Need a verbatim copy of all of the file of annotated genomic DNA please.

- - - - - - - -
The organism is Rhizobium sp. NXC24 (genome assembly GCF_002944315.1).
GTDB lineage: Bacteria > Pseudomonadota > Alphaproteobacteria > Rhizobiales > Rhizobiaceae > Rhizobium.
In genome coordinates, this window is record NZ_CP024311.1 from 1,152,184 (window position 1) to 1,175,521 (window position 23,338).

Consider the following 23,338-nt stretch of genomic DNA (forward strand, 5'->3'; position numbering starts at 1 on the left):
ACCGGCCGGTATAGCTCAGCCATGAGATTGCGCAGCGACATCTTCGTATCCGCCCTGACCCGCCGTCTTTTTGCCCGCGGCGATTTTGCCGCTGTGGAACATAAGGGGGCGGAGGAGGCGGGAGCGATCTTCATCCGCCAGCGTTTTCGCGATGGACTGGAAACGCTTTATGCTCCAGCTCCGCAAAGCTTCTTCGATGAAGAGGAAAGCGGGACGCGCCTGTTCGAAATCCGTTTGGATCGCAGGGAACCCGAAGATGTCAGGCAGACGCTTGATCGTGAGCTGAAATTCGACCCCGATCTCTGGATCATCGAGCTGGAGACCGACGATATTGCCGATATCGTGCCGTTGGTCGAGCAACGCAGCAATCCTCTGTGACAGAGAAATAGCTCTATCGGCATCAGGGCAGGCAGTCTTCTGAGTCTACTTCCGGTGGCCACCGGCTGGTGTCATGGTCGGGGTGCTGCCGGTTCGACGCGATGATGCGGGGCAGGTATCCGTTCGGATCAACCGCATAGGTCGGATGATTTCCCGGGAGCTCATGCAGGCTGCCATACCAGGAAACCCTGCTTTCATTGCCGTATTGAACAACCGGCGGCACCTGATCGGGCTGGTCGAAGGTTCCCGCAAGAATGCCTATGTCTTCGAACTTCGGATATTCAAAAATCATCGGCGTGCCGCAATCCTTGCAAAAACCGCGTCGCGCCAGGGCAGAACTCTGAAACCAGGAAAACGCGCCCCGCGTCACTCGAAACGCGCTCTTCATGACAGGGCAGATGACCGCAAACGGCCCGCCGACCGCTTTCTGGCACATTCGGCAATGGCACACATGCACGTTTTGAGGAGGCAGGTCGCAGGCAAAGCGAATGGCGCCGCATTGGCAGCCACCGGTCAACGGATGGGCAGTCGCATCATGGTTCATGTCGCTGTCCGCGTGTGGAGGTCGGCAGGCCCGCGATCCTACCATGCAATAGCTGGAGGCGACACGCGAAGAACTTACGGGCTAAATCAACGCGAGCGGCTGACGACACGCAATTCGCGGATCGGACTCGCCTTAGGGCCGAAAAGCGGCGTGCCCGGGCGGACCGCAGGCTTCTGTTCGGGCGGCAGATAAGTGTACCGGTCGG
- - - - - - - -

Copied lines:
The organism is Rhizobium sp. NXC24 (genome assembly GCF_002944315.1).
GTDB lineage: Bacteria > Pseudomonadota > Alphaproteobacteria > Rhizobiales > Rhizobiaceae > Rhizobium.
In genome coordinates, this window is record NZ_CP024311.1 from 1,152,184 (window position 1) to 1,175,521 (window position 23,338).

Consider the following 23,338-nt stretch of genomic DNA (forward strand, 5'->3'; position numbering starts at 1 on the left):
ACCGGCCGGTATAGCTCAGCCATGAGATTGCGCAGCGACATCTTCGTATCCGCCCTGACCCGCCGTCTTTTTGCCCGCGGCGATTTTGCCGCTGTGGAACATAAGGGGGCGGAGGAGGCGGGAGCGATCTTCATCCGCCAGCGTTTTCGCGATGGACTGGAAACGCTTTATGCTCCAGCTCCGCAAAGCTTCTTCGATGAAGAGGAAAGCGGGACGCGCCTGTTCGAAATCCGTTTGGATCGCAGGGAACCCGAAGATGTCAGGCAGACGCTTGATCGTGAGCTGAAATTCGACCCCGATCTCTGGATCATCGAGCTGGAGACCGACGATATTGCCGATATCGTGCCGTTGGTCGAGCAACGCAGCAATCCTCTGTGACAGAGAAATAGCTCTATCGGCATCAGGGCAGGCAGTCTTCTGAGTCTACTTCCGGTGGCCACCGGCTGGTGTCATGGTCGGGGTGCTGCCGGTTCGACGCGATGATGCGGGGCAGGTATCCGTTCGGATCAACCGCATAGGTCGGATGATTTCCCGGGAGCTCATGCAGGCTGCCATACCAGGAAACCCTGCTTTCATTGCCGTATTGAACAACCGGCGGCACCTGATCGGGCTGGTCGAAGGTTCCCGCAAGAATGCCTATGTCTTCGAACTTCGGATATTCAAAAATCATCGGCGTGCCGCAATCCTTGCAAAAACCGCGTCGCGCCAGGGCAGAACTCTGAAACCAGGAAAACGCGCCCCGCGTCACTCGAAACGCGCTCTTCATGACAGGGCAGATGACCGCAAACGGCCCGCCGACCGCTTTCTGGCACATTCGGCAATGGCACACATGCACGTTTTGAGGAGGCAGGTCGCAGGCAAAGCGAATGGCGCCGCATTGGCAGCCACCGGTCAACGGATGGGCAGTCGCATCATGGTTCATGTCGCTGTCCGCGTGTGGAGGTCGGCAGGCCCGCGATCCTACCATGCAATAGCTGGAGGCGACACGCGAAGAACTTACGGGCTAAATCAACGCGAGCGGCTGACGACACGCAATTCGCGGATCGGACTCGCCTTAGGGCCGAAAAGCGGCGTGCCCGGGCGGACCGCAGGCTTCTGTTCGGGCGGCAGATAAGTGTACCGGTCGG